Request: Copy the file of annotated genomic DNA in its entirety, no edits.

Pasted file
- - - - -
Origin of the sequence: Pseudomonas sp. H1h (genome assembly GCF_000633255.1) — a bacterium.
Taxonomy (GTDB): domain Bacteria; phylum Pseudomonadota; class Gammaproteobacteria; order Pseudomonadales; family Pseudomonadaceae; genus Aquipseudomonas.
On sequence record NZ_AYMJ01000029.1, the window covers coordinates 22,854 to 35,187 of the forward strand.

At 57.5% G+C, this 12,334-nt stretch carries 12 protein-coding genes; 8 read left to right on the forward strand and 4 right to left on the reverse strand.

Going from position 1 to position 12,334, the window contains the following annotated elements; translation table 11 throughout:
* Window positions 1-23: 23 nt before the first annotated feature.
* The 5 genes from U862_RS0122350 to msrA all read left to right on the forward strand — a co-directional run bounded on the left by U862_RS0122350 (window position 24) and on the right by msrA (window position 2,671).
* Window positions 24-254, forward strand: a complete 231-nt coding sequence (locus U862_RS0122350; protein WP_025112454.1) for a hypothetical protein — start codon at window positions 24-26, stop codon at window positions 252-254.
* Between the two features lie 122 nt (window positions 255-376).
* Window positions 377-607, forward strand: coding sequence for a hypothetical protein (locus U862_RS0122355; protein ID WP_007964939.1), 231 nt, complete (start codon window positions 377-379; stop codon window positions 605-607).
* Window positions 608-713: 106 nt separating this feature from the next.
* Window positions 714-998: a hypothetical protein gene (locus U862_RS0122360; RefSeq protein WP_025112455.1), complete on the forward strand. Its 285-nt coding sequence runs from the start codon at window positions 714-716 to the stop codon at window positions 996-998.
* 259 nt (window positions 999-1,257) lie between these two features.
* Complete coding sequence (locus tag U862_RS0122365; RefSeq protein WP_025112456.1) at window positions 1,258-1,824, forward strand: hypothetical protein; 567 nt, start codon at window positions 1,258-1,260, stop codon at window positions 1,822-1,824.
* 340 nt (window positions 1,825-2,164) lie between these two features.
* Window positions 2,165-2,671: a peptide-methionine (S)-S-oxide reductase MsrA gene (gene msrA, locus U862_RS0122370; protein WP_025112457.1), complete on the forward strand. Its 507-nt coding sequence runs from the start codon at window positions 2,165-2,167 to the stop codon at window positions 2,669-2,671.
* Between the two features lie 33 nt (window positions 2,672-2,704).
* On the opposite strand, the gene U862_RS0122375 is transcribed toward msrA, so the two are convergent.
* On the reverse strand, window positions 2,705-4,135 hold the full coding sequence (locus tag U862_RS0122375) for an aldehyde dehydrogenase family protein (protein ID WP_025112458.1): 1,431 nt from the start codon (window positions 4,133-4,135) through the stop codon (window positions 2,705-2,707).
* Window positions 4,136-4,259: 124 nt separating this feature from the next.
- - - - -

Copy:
Origin of the sequence: Pseudomonas sp. H1h (genome assembly GCF_000633255.1) — a bacterium.
Taxonomy (GTDB): domain Bacteria; phylum Pseudomonadota; class Gammaproteobacteria; order Pseudomonadales; family Pseudomonadaceae; genus Aquipseudomonas.
On sequence record NZ_AYMJ01000029.1, the window covers coordinates 22,854 to 35,187 of the forward strand.

At 57.5% G+C, this 12,334-nt stretch carries 12 protein-coding genes; 8 read left to right on the forward strand and 4 right to left on the reverse strand.

Going from position 1 to position 12,334, the window contains the following annotated elements; translation table 11 throughout:
* Window positions 1-23: 23 nt before the first annotated feature.
* The 5 genes from U862_RS0122350 to msrA all read left to right on the forward strand — a co-directional run bounded on the left by U862_RS0122350 (window position 24) and on the right by msrA (window position 2,671).
* Window positions 24-254, forward strand: a complete 231-nt coding sequence (locus U862_RS0122350; protein WP_025112454.1) for a hypothetical protein — start codon at window positions 24-26, stop codon at window positions 252-254.
* Between the two features lie 122 nt (window positions 255-376).
* Window positions 377-607, forward strand: coding sequence for a hypothetical protein (locus U862_RS0122355; protein ID WP_007964939.1), 231 nt, complete (start codon window positions 377-379; stop codon window positions 605-607).
* Window positions 608-713: 106 nt separating this feature from the next.
* Window positions 714-998: a hypothetical protein gene (locus U862_RS0122360; RefSeq protein WP_025112455.1), complete on the forward strand. Its 285-nt coding sequence runs from the start codon at window positions 714-716 to the stop codon at window positions 996-998.
* 259 nt (window positions 999-1,257) lie between these two features.
* Complete coding sequence (locus tag U862_RS0122365; RefSeq protein WP_025112456.1) at window positions 1,258-1,824, forward strand: hypothetical protein; 567 nt, start codon at window positions 1,258-1,260, stop codon at window positions 1,822-1,824.
* 340 nt (window positions 1,825-2,164) lie between these two features.
* Window positions 2,165-2,671: a peptide-methionine (S)-S-oxide reductase MsrA gene (gene msrA, locus U862_RS0122370; protein WP_025112457.1), complete on the forward strand. Its 507-nt coding sequence runs from the start codon at window positions 2,165-2,167 to the stop codon at window positions 2,669-2,671.
* Between the two features lie 33 nt (window positions 2,672-2,704).
* On the opposite strand, the gene U862_RS0122375 is transcribed toward msrA, so the two are convergent.
* On the reverse strand, window positions 2,705-4,135 hold the full coding sequence (locus tag U862_RS0122375) for an aldehyde dehydrogenase family protein (protein ID WP_025112458.1): 1,431 nt from the start codon (window positions 4,133-4,135) through the stop codon (window positions 2,705-2,707).
* Window positions 4,136-4,259: 124 nt separating this feature from the next.